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Goodacre Royston; Correa Elon (2011)
Publisher: BioMed Central
Journal: BMC Bioinformatics
Languages: English
Types: Article
Subjects: Molecular Biology, Methodology Article, R858-859.7, Computer applications to medicine. Medical informatics, Biochemistry, Computer Science Applications, Biology (General), QH301-705.5

Abstract

Background

The rapid identification of Bacillus spores and bacterial identification are paramount because of their implications in food poisoning, pathogenesis and their use as potential biowarfare agents. Many automated analytical techniques such as Curie-point pyrolysis mass spectrometry (Py-MS) have been used to identify bacterial spores giving use to large amounts of analytical data. This high number of features makes interpretation of the data extremely difficult We analysed Py-MS data from 36 different strains of aerobic endospore-forming bacteria encompassing seven different species. These bacteria were grown axenically on nutrient agar and vegetative biomass and spores were analyzed by Curie-point Py-MS.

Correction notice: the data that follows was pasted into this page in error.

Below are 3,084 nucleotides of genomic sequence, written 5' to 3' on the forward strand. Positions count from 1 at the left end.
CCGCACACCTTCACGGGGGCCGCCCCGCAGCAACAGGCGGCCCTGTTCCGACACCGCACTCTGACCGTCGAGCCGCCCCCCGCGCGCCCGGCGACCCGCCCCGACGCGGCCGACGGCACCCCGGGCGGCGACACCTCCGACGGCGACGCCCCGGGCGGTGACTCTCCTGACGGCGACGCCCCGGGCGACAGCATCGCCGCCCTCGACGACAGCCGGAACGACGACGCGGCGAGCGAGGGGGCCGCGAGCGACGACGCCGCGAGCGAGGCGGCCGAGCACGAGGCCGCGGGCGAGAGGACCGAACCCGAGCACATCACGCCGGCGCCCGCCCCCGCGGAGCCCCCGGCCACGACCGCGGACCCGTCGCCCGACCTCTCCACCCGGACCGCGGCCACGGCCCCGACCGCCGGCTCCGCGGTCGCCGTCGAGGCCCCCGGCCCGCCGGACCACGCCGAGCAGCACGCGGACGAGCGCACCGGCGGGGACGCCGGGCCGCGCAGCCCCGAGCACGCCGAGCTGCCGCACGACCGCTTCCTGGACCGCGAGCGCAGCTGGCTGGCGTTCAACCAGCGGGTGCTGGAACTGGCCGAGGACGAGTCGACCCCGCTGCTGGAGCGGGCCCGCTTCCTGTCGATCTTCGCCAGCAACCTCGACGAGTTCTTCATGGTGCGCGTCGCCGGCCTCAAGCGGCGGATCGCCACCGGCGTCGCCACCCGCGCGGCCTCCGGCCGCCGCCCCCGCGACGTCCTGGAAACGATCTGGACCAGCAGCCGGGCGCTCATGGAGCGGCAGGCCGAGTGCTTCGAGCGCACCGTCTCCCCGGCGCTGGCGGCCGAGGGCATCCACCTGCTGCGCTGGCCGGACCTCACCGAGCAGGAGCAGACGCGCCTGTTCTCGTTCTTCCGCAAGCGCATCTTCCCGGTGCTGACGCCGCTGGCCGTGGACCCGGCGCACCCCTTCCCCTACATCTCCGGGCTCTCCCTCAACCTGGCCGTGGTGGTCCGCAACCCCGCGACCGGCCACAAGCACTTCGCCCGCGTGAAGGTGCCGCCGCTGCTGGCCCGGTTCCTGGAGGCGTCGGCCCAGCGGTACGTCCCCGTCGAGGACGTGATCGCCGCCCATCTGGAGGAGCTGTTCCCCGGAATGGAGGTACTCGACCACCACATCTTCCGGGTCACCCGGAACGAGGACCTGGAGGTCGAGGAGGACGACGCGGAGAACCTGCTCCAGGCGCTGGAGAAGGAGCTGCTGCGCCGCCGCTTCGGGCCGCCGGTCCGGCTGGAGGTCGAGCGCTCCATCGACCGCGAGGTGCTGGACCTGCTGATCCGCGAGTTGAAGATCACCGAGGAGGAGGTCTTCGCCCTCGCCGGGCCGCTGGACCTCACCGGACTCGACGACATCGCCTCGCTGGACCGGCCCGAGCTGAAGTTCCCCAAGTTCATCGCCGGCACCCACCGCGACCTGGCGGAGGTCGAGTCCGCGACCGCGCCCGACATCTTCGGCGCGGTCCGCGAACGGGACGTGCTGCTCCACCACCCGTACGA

Results

We develop a novel genetic algorithm-Bayesian network algorithm that accurately identifies sand selects a small subset of key relevant mass spectra (biomarkers) to be further analysed. Once identified, this subset of relevant biomarkers was then used to identify Bacillus spores successfully and to identify Bacillus species via a Bayesian network model specifically built for this reduced set of features.

Conclusions

This final compact Bayesian network classification model is parsimonious, computationally fast to run and its graphical visualization allows easy interpretation of the probabilistic relationships among selected biomarkers. In addition, we compare the features selected by the genetic algorithm-Bayesian network approach with the features selected by partial least squares-discriminant analysis (PLS-DA). The classification accuracy results show that the set of features selected by the GA-BN is far superior to PLS-DA.

  • The results below are discovered through our pilot algorithms. Let us know how we are doing!

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